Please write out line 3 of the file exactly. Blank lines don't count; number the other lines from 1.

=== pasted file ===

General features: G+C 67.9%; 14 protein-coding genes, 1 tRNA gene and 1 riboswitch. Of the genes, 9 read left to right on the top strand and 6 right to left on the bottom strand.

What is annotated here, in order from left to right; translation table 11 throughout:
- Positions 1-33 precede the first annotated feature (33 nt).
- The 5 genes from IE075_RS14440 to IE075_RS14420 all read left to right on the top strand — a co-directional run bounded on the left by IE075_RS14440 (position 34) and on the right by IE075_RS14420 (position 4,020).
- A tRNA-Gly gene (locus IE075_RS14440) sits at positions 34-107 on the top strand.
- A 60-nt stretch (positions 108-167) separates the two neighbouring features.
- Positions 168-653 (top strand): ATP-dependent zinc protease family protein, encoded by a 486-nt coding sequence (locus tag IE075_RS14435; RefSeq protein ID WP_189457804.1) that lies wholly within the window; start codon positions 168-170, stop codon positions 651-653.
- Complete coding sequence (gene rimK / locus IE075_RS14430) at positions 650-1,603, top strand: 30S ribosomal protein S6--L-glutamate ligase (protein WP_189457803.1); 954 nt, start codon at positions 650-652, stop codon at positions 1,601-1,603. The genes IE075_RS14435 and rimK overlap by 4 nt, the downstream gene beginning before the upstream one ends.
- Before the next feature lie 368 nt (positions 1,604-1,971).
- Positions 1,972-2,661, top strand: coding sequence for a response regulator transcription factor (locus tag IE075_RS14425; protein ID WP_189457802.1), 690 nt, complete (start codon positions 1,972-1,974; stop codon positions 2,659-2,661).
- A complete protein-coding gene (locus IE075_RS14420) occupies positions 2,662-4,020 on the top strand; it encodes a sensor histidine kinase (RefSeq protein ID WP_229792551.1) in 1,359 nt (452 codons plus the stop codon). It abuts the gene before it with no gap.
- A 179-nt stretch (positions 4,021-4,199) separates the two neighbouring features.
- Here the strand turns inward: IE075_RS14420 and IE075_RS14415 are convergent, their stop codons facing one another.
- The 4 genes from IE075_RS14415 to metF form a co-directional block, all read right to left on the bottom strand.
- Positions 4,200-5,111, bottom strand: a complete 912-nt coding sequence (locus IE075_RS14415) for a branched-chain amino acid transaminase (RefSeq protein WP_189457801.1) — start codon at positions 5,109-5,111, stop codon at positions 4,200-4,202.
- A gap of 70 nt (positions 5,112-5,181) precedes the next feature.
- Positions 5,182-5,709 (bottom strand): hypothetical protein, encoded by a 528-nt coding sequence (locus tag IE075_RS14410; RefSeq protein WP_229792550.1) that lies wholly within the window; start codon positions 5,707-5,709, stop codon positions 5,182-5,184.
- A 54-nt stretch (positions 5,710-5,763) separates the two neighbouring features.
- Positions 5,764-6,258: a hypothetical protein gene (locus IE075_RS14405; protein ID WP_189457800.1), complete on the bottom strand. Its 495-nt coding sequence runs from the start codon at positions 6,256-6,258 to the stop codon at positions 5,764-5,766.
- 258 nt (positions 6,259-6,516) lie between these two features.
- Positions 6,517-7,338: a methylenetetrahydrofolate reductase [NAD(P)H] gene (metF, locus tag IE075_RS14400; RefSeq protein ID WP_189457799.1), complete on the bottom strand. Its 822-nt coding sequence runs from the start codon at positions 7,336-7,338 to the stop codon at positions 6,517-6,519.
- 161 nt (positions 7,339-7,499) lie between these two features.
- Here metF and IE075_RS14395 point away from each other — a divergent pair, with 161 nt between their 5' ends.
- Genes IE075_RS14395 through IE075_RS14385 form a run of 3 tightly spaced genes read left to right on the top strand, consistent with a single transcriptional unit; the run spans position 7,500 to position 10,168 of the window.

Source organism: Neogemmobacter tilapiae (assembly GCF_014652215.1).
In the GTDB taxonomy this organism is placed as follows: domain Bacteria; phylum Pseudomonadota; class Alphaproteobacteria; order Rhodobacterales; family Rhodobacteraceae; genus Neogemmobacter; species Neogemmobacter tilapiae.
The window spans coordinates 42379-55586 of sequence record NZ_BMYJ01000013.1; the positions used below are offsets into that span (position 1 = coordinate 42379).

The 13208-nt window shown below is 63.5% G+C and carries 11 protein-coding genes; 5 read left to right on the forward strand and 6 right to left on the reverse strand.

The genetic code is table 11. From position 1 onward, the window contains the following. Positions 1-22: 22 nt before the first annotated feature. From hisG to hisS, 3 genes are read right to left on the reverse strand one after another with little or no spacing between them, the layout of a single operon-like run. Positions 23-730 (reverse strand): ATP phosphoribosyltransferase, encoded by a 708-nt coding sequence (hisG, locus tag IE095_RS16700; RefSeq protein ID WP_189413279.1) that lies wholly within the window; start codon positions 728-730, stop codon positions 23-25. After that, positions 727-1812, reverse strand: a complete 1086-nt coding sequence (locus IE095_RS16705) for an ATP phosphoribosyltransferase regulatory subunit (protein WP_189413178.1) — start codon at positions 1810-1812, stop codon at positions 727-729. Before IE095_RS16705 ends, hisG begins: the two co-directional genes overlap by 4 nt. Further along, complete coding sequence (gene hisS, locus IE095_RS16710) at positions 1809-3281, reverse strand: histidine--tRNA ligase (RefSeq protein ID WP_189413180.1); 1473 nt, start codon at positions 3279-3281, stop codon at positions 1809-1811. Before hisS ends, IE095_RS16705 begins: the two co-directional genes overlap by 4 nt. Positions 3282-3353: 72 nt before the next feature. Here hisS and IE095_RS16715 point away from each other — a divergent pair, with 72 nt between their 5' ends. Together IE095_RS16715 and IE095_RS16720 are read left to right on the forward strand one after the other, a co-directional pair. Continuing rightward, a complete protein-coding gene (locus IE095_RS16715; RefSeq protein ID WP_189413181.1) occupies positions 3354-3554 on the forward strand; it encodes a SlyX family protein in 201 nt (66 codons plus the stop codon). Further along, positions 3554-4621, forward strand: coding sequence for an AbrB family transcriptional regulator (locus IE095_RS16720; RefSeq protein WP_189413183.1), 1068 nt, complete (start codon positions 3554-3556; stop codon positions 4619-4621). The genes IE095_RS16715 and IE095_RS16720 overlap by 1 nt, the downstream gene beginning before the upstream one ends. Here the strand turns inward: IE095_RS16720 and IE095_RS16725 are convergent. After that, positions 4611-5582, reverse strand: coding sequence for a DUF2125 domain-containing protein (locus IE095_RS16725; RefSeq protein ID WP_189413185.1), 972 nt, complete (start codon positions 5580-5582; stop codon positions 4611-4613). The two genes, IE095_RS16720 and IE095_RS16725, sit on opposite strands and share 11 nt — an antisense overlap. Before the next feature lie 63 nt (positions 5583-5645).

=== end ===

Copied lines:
- Positions 1-33 precede the first annotated feature (33 nt).